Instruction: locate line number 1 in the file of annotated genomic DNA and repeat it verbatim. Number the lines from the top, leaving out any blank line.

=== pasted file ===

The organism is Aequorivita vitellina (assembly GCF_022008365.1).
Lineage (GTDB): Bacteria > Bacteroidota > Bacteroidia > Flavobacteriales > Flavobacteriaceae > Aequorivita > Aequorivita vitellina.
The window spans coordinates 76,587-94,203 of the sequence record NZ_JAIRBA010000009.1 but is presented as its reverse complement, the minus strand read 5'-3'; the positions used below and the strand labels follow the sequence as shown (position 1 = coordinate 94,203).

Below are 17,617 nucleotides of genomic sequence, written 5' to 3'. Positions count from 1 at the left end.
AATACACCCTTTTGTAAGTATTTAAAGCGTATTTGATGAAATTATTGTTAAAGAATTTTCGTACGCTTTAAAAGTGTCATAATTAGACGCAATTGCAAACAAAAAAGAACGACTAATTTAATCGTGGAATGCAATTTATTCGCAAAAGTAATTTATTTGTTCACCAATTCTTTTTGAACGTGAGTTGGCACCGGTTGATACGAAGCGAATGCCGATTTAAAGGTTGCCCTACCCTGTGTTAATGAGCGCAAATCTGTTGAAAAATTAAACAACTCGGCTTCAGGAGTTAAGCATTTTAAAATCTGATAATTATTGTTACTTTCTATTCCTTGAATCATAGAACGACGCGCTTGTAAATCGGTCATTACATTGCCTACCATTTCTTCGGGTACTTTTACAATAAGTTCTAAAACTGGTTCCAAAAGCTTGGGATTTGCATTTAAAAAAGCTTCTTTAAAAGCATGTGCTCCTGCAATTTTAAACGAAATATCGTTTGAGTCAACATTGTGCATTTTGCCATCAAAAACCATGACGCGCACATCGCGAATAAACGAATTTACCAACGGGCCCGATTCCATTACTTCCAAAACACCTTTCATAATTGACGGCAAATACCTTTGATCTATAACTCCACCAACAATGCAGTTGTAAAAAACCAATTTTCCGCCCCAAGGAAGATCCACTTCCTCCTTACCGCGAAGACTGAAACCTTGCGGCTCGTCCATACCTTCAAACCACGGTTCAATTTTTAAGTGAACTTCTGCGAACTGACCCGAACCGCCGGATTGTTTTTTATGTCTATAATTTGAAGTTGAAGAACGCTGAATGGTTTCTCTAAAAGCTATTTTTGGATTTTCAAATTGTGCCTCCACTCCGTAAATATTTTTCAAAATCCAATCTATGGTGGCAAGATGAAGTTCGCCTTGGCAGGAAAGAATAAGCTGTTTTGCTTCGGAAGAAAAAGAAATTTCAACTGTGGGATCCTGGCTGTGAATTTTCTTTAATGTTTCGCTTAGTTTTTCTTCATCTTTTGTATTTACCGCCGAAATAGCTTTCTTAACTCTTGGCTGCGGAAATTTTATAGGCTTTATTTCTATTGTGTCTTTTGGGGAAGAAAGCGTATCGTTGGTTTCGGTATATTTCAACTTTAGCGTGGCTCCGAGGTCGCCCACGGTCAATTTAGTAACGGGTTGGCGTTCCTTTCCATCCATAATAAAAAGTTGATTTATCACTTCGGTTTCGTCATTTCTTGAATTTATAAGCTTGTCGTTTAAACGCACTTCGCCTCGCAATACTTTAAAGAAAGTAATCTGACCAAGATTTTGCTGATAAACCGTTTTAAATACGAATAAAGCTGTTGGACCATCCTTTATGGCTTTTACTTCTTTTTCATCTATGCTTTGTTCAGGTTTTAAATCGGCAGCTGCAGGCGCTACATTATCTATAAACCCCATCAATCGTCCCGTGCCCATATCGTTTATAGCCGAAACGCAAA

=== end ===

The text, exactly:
The organism is Aequorivita vitellina (assembly GCF_022008365.1).